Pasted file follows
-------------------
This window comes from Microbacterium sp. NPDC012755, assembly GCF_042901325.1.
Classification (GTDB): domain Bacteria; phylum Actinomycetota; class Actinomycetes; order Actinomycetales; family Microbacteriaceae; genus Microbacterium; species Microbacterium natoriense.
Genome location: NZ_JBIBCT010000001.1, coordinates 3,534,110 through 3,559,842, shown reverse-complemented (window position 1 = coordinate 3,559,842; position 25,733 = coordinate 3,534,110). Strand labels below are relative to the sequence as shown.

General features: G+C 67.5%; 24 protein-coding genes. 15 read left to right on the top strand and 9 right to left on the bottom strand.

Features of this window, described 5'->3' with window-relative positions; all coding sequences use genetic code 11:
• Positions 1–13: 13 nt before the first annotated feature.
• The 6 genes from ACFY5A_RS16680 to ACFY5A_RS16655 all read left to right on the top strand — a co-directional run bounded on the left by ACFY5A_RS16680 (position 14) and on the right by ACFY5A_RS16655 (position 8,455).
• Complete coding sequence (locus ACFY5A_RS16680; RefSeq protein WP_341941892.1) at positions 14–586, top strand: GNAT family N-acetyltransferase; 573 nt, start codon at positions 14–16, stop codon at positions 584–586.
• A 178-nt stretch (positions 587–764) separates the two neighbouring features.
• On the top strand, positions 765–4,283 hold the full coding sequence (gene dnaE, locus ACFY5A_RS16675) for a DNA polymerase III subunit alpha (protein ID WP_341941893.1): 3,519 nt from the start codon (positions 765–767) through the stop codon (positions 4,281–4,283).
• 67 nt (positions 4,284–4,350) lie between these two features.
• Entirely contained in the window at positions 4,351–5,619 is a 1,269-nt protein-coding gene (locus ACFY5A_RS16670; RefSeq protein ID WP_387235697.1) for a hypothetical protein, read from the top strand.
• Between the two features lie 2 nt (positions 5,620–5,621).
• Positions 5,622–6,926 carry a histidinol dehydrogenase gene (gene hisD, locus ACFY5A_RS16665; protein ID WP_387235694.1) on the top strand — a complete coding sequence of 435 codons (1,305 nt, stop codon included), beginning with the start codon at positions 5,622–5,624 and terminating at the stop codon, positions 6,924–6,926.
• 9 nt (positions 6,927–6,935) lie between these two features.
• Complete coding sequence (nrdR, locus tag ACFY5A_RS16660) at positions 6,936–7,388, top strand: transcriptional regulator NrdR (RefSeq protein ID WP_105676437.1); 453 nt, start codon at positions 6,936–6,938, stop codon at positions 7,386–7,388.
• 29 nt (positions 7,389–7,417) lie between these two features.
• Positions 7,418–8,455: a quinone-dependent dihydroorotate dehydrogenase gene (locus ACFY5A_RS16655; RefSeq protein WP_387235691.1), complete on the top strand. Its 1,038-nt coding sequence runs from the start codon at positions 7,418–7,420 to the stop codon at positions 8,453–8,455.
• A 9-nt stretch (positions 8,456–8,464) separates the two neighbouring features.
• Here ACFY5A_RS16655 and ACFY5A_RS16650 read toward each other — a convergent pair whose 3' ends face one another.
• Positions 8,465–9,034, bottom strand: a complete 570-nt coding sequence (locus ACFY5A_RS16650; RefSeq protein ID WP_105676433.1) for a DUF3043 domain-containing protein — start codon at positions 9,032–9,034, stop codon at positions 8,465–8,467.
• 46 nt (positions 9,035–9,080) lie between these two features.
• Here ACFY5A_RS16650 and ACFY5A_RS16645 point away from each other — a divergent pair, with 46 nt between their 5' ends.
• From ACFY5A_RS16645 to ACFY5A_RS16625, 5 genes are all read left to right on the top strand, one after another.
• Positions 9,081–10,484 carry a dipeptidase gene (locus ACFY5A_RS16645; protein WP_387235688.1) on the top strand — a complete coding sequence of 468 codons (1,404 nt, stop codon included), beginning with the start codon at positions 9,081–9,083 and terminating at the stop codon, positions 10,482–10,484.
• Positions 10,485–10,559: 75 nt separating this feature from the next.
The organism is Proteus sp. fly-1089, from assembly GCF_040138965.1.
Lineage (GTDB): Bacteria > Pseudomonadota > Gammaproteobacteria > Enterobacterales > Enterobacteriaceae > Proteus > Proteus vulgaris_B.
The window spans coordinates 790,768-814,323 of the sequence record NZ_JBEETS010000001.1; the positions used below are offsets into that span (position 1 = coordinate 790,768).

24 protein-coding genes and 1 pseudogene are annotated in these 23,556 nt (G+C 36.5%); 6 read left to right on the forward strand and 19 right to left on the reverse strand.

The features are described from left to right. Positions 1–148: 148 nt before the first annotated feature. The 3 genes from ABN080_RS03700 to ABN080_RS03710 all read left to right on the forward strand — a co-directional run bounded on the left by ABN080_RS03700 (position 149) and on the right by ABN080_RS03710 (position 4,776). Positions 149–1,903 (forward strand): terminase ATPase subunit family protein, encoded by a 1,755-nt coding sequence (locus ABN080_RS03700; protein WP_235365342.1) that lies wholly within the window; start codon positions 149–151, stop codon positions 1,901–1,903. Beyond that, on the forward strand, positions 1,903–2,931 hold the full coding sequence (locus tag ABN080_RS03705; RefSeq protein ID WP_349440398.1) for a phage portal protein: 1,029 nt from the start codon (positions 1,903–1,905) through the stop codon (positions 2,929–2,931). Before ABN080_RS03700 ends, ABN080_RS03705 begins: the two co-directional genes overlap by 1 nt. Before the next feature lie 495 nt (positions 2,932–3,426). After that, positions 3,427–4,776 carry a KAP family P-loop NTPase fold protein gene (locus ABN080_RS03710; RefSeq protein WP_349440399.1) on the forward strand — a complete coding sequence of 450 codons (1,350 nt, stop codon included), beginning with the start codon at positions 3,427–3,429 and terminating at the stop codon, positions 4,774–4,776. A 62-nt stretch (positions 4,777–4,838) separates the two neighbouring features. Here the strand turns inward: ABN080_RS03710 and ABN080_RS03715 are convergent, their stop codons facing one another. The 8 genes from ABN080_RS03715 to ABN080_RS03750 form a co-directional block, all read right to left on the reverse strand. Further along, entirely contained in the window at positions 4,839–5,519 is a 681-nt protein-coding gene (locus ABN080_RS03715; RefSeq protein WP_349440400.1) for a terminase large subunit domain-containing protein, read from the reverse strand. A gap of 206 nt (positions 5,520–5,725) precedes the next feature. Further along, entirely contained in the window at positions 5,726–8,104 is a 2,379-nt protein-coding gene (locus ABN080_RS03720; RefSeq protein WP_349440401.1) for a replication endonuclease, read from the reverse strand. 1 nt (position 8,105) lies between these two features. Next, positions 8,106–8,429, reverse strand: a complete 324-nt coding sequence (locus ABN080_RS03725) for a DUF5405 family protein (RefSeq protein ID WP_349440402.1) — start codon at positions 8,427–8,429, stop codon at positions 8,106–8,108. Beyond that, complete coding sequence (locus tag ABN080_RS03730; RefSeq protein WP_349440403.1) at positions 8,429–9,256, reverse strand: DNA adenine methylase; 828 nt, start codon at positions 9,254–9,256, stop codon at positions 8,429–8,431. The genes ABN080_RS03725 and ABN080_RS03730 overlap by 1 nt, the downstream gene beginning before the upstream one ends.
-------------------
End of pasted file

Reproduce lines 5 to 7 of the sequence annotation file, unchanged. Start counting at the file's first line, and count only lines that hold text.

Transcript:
Features of this window, described 5'->3' with window-relative positions; all coding sequences use genetic code 11:
• Positions 1–13: 13 nt before the first annotated feature.
• The 6 genes from ACFY5A_RS16680 to ACFY5A_RS16655 all read left to right on the top strand — a co-directional run bounded on the left by ACFY5A_RS16680 (position 14) and on the right by ACFY5A_RS16655 (position 8,455).